Jodi Hills

So this is who I am – a writer that paints, a painter that writes…


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Reaching out. Reaching forward.

When searching in the yard for all the tennis balls, (that we use as baseballs, so I, as the pitcher, don’t get killed), the kids found something more. Behind the tool shed, past the wire fence, past the two lines of trees that separate us from our neighbors yard, sat a big dog, eagerly waiting with a yellow ball in his mouth.

I don’t know who hit the ball that far — well, I know it wasn’t Margaux, but there he sat, smiling with his discovery. They reached their hands through the fence. Faces pressed up against the wire to get full arm’s length. He crawled up slowly as if to say it was OK. Released the ball. And one of them threw it back over the trees. We couldn’t see where the ball landed, but the dog knew, and brought it back immediately. And so the unlikely game of fetch began. Through the fence. Through the trees. Over and over. It would be hard to say which side was more delighted.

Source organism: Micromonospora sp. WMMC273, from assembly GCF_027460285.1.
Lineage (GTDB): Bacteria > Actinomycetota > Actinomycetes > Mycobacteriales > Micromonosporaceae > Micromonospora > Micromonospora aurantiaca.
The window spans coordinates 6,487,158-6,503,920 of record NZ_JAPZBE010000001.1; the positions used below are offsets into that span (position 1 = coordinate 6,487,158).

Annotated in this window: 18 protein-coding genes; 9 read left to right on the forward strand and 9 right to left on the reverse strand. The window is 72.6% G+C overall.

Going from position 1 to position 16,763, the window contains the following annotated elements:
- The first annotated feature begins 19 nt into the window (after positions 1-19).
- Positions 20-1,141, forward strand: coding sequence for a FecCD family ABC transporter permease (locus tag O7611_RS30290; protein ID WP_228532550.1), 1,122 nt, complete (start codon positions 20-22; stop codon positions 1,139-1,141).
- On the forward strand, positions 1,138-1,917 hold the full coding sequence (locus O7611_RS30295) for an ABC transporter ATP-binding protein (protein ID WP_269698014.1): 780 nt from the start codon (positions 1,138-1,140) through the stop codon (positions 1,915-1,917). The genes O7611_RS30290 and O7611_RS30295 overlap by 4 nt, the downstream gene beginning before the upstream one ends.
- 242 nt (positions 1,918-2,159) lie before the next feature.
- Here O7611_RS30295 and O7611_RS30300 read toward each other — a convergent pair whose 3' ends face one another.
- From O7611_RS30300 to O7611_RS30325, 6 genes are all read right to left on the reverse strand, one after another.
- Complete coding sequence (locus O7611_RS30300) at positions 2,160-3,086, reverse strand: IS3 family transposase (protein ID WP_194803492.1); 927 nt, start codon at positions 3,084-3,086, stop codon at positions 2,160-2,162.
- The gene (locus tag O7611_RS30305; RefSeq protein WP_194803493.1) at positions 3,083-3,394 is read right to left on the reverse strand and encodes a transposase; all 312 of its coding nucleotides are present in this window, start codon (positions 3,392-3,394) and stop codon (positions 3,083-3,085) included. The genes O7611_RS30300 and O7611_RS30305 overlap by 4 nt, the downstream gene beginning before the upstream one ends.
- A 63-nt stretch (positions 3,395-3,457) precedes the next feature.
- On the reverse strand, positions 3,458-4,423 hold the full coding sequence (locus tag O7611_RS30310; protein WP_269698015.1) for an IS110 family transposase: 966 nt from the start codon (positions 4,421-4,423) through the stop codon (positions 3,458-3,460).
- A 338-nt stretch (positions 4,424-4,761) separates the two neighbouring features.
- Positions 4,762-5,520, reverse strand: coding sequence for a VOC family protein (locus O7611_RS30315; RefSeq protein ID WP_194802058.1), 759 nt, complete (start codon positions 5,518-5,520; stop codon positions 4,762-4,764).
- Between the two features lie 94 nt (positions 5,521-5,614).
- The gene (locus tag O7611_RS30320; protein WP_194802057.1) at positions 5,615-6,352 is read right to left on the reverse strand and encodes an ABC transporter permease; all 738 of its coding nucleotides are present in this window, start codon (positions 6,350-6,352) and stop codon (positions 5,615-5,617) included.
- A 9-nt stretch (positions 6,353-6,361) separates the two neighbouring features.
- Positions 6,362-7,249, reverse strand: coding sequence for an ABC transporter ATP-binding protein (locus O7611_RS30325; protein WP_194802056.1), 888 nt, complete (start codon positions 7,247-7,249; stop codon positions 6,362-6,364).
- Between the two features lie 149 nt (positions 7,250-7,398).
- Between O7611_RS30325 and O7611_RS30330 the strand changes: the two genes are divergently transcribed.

Children find a way. Perhaps because they are open beyond fences. They see beyond the trees, the obstacles. They find the joy.

It’s easy to get stuck in life’s daily obstacles. Blocked by others. Trapped by our thoughts. But I don’t want to live like that. I want to see all the possibilities. See with the eyes of youth. Not the dim view of experience. Because sometimes, the past is kept well, in the past. And the clear view is led with hearts and hands reaching out, reaching forward. Beyond the fenced fear. Into the bright light of today. Smiling. Eager!


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The go-ahead to go deep.